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A record 6 challengers seek to unseat Cawthorn
Sunday, 02 May 2021 13:52

From Staff Reports

With 19 months remaining before the election, U.S. Rep. Madison Cawthorn, R-Hendersonville, is facing a record number of potential election challengers, with six known opponents as of the Daily Planet’s noon April 27 news deadline.

Regarding Cawthorn’s challengers, the Asheville Citizen TImes on April 19 ran a story headlined, “‘Polarizing’ Republican Rep. Cawthorn faces historic number of challengers 19 months before election.”

In its story, the ACT stated that the record is a result, according to political experts, “of his polarizing positions and rifts left by former President Donald Trump.

“As of April 19, five Democrats and one Republican had filed to unseat Cawthorn. 

“That is the largest challenger field any 11th District incumbent has seen at this point in an election, according to 20 years of state elections records,” the ACT stated.

Meanwhile, Cawthorn’s press secretary, Micah Bock, responded to an email inquiry from the Daily Planet on the congressman’s plethora of challengers as follows:

 “We’ll be addressing potential challengers closer to the election. Right now, we’re focused on working for the people of NC-11.”

All of Cawthorn’s challengers are Democrats, except for Republican Wendy Nevarez.

Neverez, who filed since the last edition of the Daily Planet, is a U.S. Navy veteran and legal assistant from Asheville. 

If elected to Congress, her focus will be on affordable, sustainable housing, broadband infrastructure — and a willingness to cross party lines to votes for important issues, along the lines of the Violence Against Women Act and the American Rescue Plan. (Cawthorn voted against both bills.)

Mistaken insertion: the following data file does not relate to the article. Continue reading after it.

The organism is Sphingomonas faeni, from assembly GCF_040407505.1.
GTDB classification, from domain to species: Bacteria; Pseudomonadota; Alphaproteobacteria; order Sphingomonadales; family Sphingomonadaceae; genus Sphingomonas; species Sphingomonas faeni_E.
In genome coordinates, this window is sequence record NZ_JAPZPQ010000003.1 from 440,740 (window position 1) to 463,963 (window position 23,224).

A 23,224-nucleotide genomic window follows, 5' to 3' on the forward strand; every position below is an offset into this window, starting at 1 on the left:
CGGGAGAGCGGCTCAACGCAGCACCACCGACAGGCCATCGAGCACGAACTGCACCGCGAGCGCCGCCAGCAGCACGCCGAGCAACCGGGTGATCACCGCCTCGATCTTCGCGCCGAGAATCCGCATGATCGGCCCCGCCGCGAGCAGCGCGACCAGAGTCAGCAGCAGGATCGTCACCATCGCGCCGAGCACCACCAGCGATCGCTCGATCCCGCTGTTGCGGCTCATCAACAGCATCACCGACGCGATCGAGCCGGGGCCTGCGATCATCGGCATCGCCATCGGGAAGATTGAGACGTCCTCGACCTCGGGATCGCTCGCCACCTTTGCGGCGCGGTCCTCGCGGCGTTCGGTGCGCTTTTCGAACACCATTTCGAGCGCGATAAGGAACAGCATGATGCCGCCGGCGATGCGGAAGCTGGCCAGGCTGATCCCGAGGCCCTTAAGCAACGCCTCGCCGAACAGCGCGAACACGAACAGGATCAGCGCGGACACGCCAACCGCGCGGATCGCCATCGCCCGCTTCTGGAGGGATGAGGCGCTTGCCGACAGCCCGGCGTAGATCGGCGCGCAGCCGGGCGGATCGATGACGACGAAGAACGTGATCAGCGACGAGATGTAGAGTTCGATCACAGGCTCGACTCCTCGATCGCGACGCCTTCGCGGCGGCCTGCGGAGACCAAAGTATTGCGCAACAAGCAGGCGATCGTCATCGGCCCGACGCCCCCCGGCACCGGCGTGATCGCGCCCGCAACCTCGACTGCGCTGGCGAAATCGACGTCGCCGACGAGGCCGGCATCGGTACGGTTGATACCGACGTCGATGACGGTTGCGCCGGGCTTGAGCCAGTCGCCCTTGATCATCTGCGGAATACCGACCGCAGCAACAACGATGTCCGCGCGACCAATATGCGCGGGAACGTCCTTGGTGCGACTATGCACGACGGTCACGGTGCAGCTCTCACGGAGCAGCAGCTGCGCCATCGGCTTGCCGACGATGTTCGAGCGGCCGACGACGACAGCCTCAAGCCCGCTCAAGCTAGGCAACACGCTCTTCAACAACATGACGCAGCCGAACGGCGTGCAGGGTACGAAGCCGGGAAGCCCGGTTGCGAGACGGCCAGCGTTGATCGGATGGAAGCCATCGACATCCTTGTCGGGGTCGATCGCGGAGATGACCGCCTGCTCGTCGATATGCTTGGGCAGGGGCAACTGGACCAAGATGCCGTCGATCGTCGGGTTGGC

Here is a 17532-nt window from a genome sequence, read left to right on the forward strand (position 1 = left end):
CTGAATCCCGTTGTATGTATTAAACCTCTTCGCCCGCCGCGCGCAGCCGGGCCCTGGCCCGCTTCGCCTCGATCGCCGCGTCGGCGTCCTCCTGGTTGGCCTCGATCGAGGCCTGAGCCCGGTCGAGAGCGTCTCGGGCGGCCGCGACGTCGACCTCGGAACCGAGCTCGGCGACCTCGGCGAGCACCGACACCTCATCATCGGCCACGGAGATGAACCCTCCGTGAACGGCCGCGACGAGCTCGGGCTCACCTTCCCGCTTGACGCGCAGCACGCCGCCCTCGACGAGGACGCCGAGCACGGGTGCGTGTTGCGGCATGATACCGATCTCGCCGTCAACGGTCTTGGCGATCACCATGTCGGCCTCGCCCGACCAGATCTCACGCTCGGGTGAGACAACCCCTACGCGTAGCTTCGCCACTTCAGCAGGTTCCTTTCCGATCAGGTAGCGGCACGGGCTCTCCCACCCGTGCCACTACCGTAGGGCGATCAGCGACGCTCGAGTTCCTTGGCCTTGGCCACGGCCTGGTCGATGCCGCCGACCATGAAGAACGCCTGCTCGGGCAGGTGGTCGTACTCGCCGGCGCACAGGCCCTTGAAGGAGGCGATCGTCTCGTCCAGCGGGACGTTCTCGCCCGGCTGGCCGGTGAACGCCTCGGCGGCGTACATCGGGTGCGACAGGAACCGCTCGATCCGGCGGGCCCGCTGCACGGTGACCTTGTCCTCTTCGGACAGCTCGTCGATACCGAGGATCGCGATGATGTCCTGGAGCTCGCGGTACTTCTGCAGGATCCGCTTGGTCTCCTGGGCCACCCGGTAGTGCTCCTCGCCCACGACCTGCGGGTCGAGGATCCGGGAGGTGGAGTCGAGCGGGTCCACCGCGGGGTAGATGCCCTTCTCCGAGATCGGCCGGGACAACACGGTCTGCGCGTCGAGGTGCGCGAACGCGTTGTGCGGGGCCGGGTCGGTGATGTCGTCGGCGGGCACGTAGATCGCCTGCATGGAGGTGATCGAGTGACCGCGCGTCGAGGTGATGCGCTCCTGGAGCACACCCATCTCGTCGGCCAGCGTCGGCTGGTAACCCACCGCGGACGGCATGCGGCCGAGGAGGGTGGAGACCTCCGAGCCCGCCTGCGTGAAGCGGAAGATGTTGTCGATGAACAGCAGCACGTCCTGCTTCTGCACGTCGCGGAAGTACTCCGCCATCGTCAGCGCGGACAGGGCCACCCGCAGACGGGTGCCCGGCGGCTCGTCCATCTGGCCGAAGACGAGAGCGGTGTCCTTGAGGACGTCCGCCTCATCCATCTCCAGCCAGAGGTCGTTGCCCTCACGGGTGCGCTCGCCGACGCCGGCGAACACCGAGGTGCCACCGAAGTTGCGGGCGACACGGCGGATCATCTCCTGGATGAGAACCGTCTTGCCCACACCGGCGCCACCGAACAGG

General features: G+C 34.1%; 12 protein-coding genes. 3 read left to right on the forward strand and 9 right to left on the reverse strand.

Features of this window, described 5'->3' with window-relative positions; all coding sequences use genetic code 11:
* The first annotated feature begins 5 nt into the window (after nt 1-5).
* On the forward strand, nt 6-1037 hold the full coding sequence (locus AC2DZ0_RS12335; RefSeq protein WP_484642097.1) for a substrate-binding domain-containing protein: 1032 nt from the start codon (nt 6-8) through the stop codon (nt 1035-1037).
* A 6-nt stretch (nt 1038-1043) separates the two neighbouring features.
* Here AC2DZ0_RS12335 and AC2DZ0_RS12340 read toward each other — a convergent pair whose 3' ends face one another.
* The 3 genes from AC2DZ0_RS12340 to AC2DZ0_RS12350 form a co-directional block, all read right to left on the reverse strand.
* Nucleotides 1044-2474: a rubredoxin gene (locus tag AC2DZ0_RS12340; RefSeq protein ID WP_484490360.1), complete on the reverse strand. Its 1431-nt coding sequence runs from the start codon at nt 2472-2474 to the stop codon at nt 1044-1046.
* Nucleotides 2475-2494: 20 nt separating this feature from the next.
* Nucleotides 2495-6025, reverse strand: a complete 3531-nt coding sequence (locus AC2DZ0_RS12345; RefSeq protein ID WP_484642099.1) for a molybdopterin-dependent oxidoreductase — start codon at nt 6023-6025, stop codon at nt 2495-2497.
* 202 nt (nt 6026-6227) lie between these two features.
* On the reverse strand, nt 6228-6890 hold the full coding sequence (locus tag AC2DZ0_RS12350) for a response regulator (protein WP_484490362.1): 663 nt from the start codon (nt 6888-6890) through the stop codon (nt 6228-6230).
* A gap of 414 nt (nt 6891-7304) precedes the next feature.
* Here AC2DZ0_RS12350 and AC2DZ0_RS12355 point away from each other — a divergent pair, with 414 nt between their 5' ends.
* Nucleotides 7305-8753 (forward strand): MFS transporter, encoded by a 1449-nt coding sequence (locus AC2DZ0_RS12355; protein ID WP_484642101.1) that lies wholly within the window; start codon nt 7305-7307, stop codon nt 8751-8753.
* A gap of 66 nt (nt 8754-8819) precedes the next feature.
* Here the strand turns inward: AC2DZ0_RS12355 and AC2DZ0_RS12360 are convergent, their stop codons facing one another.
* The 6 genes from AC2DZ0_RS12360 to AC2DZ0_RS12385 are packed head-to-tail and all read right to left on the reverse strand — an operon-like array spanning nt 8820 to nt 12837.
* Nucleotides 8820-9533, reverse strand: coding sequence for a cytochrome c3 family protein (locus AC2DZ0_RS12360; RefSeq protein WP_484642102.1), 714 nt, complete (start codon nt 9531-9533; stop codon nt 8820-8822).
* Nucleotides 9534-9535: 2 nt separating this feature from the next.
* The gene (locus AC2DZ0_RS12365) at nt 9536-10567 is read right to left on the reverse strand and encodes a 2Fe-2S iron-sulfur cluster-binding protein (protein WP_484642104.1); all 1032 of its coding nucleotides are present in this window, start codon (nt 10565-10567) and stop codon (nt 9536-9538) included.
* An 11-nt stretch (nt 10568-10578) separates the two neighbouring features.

The ACT reported that “Nevarez said on April 15 that “she decided to run in the GOP primary against Cawthorn because she feels the district has been ‘underrepresented,’ and she imagines so many Democrats have come out because they feel the same. ‘A representative has to be neutral regardless of the party they’re associated with. They have to be able to hear all of their constituents. 

“‘(Cawthorn) will vote, even if it’s best for his constituents, against it out of principle because it’s a Democrat that proposed it. With all due respect, that’s something I would expect out of my very small children,” she was quoted by the ACT as saying. “He likes to say ‘America first,’ but it’s ‘people first’” — or should be.

Two other challengers — both Democrats — coming forward since the last edition of the Daily Planet are Jay Carey of Hendersonville and Katie Dean of Asheville, the latter of whom has created a campaign committee, but has yet to formally announce her candidacy.

In his announcement at an April 15 event at Henderson County’s historic courthouse, Carey said his time in the U.S. Army gave him nation-building experience. 

Also Carey said his votes would be representative of his constituents instead of big money, lobbyists and political insiders.  

“Carey said Cawthorn had ‘done nothing to help put food on the table or improve the lives of Western North Carolinians,” the ACT reported. “I want people to know there are better options. I’m running because for too long, the decent, hardworking people of Western North Carolina have been left behind.”

Previously announced Democratic candidates, who will compete in their own party primary, include two ministers — Buncombe County Commissioner Jasmine Beach-Ferrara, who is also a nationally known LBGTQ activist, and elementary school principal Eric Gash, “a Hendersonville High School football standout and the lone black candidate in a district that is 90 percent white,” the ACT noted.

The race also includes one other U.S, Army combat veterans (besides Carey) — Josh Remillard of Mills River.

“Carey, Gash and Remillard are from Cawthorn’s home county of Henderson, a Republican powerhouse that is key to victory in the GOP-leaning district,” the ACT reported. “This 11th District candidate field is the largest seen in 20 years — at this point in the election.”



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